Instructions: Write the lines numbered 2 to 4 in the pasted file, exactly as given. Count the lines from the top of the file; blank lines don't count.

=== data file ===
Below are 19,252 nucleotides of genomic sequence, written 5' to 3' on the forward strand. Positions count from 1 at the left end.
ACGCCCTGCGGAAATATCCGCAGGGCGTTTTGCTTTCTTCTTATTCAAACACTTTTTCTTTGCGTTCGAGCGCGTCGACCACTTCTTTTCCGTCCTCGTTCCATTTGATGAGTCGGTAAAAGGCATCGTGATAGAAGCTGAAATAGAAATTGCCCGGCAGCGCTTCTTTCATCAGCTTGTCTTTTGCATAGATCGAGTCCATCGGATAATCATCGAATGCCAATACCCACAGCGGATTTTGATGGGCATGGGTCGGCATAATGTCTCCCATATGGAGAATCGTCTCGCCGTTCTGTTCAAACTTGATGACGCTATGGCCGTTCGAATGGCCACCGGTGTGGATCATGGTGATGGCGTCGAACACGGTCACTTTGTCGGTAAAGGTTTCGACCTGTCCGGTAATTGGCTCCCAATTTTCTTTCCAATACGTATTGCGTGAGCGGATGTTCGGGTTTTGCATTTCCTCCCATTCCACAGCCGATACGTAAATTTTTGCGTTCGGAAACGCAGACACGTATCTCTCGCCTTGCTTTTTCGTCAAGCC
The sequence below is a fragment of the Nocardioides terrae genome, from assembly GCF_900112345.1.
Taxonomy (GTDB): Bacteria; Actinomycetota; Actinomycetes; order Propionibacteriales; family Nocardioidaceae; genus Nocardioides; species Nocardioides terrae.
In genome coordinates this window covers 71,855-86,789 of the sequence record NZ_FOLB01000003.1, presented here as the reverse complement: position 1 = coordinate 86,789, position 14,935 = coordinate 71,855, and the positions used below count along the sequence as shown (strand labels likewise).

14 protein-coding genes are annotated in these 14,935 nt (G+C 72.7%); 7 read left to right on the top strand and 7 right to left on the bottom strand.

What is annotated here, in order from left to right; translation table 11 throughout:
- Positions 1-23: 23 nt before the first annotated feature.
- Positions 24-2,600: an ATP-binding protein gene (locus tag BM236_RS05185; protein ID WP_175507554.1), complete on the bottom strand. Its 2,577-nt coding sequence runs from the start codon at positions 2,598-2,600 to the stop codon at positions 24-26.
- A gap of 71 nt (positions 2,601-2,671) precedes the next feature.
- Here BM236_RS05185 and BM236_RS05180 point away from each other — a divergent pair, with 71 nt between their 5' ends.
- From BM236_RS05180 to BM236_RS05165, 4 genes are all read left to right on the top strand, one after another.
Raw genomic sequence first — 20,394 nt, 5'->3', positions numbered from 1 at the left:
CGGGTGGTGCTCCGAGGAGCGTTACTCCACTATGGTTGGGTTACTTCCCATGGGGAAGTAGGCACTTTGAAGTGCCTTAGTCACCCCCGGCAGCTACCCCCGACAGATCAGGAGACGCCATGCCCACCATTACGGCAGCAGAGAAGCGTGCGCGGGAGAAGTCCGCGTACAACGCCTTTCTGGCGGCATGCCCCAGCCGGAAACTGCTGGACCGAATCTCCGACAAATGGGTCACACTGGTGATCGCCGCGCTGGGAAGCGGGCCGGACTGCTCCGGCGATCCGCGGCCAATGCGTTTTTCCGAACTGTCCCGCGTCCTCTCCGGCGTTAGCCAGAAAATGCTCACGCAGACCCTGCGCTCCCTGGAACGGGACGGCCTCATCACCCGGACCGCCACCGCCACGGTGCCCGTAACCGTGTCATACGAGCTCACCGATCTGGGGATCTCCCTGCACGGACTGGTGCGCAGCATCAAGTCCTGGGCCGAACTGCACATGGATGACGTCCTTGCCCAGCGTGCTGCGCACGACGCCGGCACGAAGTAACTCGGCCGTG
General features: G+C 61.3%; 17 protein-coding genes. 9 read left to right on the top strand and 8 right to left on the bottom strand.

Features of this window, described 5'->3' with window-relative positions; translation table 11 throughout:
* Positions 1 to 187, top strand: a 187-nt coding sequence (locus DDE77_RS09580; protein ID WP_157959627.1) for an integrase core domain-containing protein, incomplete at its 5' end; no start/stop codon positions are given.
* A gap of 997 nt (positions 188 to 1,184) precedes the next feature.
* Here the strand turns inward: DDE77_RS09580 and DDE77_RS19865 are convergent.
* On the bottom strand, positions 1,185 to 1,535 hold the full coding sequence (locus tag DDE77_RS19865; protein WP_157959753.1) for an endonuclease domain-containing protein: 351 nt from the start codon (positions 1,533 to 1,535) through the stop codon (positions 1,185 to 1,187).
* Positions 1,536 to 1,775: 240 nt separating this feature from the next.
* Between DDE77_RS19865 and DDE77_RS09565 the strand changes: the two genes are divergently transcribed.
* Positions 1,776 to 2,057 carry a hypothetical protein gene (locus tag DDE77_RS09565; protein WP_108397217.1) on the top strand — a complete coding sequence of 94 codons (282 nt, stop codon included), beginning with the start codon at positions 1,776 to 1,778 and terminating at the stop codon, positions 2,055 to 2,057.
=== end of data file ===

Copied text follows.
ACGCCCTGCGGAAATATCCGCAGGGCGTTTTGCTTTCTTCTTATTCAAACACTTTTTCTTTGCGTTCGAGCGCGTCGACCACTTCTTTTCCGTCCTCGTTCCATTTGATGAGTCGGTAAAAGGCATCGTGATAGAAGCTGAAATAGAAATTGCCCGGCAGCGCTTCTTTCATCAGCTTGTCTTTTGCATAGATCGAGTCCATCGGATAATCATCGAATGCCAATACCCACAGCGGATTTTGATGGGCATGGGTCGGCATAATGTCTCCCATATGGAGAATCGTCTCGCCGTTCTGTTCAAACTTGATGACGCTATGGCCGTTCGAATGGCCACCGGTGTGGATCATGGTGATGGCGTCGAACACGGTCACTTTGTCGGTAAAGGTTTCGACCTGTCCGGTAATTGGCTCCCAATTTTCTTTCCAATACGTATTGCGTGAGCGGATGTTCGGGTTTTGCATTTCCTCCCATTCCACAGCCGATACGTAAATTTTTGCGTTCGGAAACGCAGACACGTATCTCTCGCCTTGCTTTTTCGTCAAGCC
The sequence below is a fragment of the Nocardioides terrae genome, from assembly GCF_900112345.1.
Taxonomy (GTDB): Bacteria; Actinomycetota; Actinomycetes; order Propionibacteriales; family Nocardioidaceae; genus Nocardioides; species Nocardioides terrae.